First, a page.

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Old 01.10.2011, 13:53
Posts: n/a

I agree that if a download fails and cannot be resumed that the file should be deleted, no problem with that at all. But if the download is complete and the final stage is to rename the file then that is different.

I appreciate what you say about atomic operations, it's something that I always associate with databases also and in a database context it's fine as you have recovery daemons and the like in the event of a DB crash. For journaled filesystems I guess you could make the rename across filesystems clean up should a crash occur although there is only one stage of the process that you have to worry about. If it crashes during the copy then it will clean up, but if it crashes after the copy but before the unlink then I'm not sure it would be able to deal with it.

The checking of copied files is another matter. From a hardware point of view you have to assume that if you make a request for a file to be moved then it will be and the data will be transferred faithfully. If there is a problem then the hardware will report the problem. From an OS point of view, the fundamental commands do the job that they have been doing for years. They will issue reads and writes and check the return codes and that's all. If you want them to do more than that then you have to look at third party software. If you can't trust the OS to copy a file I wouldn't use that OS (probably why I use Mac's :-))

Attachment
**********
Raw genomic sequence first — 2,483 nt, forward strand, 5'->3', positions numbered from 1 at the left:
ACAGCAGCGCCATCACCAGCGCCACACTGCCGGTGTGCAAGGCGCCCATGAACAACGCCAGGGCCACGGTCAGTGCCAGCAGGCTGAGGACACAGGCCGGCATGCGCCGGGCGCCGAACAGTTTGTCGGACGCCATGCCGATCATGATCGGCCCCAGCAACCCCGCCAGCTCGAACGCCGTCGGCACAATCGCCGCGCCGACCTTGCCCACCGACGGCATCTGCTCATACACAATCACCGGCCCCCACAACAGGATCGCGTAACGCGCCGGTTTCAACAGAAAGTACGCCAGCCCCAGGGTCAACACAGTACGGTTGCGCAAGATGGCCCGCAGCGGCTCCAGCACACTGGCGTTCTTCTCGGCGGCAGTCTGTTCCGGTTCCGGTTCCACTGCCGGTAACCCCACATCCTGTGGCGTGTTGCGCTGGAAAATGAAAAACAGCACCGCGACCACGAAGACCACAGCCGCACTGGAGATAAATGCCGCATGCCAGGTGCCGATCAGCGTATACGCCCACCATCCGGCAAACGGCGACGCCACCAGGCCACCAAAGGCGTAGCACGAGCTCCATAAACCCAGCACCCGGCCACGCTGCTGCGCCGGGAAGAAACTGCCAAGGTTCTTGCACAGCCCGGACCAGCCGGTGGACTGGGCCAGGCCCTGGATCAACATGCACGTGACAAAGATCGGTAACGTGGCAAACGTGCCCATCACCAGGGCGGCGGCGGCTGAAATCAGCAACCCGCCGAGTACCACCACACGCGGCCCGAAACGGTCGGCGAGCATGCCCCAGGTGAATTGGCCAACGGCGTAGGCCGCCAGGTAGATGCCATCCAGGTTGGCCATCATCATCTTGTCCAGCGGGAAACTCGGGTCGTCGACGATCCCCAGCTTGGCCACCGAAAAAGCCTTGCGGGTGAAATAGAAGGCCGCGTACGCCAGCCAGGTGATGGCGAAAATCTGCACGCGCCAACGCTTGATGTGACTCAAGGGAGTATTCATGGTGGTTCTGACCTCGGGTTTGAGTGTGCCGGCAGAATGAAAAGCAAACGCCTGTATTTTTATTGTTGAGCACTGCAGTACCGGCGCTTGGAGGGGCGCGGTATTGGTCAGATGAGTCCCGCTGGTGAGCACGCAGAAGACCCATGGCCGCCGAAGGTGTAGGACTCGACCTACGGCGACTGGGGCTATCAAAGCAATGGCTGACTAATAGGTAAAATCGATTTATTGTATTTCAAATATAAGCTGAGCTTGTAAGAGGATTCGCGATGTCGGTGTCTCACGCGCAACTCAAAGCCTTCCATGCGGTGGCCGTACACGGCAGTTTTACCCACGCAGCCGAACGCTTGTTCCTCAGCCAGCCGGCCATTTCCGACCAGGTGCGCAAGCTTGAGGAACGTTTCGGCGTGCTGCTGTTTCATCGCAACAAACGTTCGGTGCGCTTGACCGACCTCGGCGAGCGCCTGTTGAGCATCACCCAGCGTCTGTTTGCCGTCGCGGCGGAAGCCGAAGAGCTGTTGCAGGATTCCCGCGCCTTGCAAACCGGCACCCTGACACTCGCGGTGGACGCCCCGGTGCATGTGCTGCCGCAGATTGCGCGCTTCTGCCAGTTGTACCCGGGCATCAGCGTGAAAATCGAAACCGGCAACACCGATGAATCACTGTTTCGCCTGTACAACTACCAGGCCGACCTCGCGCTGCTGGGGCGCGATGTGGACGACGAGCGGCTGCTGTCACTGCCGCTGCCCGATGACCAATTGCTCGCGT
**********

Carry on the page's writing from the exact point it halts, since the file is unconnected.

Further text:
In reality though if you were to check or compare then every copy would at least double in duration.

I think my main point though was about the removal of a perfectly good file just because it failed to rename it !
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